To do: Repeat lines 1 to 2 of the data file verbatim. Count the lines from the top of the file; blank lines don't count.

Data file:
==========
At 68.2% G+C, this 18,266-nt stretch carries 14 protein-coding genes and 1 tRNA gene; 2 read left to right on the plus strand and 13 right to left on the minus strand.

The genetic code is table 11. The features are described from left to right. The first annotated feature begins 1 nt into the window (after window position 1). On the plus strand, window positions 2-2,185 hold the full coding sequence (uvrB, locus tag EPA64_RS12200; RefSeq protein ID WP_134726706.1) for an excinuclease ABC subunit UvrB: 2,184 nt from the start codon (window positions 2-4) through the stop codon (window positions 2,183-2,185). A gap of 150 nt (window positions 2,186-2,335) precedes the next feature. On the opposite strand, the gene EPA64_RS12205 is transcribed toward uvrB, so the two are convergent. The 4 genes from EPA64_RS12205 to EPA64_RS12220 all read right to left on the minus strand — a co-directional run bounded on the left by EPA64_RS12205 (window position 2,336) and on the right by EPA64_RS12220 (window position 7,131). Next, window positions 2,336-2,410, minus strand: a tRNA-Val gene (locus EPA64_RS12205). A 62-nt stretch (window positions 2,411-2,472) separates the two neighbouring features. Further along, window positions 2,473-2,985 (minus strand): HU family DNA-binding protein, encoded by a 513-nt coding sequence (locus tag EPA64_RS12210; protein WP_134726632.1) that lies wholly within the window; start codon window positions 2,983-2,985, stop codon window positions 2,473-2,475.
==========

At 68.2% G+C, this 18,266-nt stretch carries 14 protein-coding genes and 1 tRNA gene; 2 read left to right on the plus strand and 13 right to left on the minus strand.

The genetic code is table 11. The features are described from left to right. The first annotated feature begins 1 nt into the window (after window position 1). On the plus strand, window positions 2-2,185 hold the full coding sequence (uvrB, locus tag EPA64_RS12200; RefSeq protein ID WP_134726706.1) for an excinuclease ABC subunit UvrB: 2,184 nt from the start codon (window positions 2-4) through the stop codon (window positions 2,183-2,185). A gap of 150 nt (window positions 2,186-2,335) precedes the next feature. On the opposite strand, the gene EPA64_RS12205 is transcribed toward uvrB, so the two are convergent. The 4 genes from EPA64_RS12205 to EPA64_RS12220 all read right to left on the minus strand — a co-directional run bounded on the left by EPA64_RS12205 (window position 2,336) and on the right by EPA64_RS12220 (window position 7,131). Next, window positions 2,336-2,410, minus strand: a tRNA-Val gene (locus EPA64_RS12205). A 62-nt stretch (window positions 2,411-2,472) separates the two neighbouring features. Further along, window positions 2,473-2,985 (minus strand): HU family DNA-binding protein, encoded by a 513-nt coding sequence (locus tag EPA64_RS12210; protein WP_134726632.1) that lies wholly within the window; start codon window positions 2,983-2,985, stop codon window positions 2,473-2,475.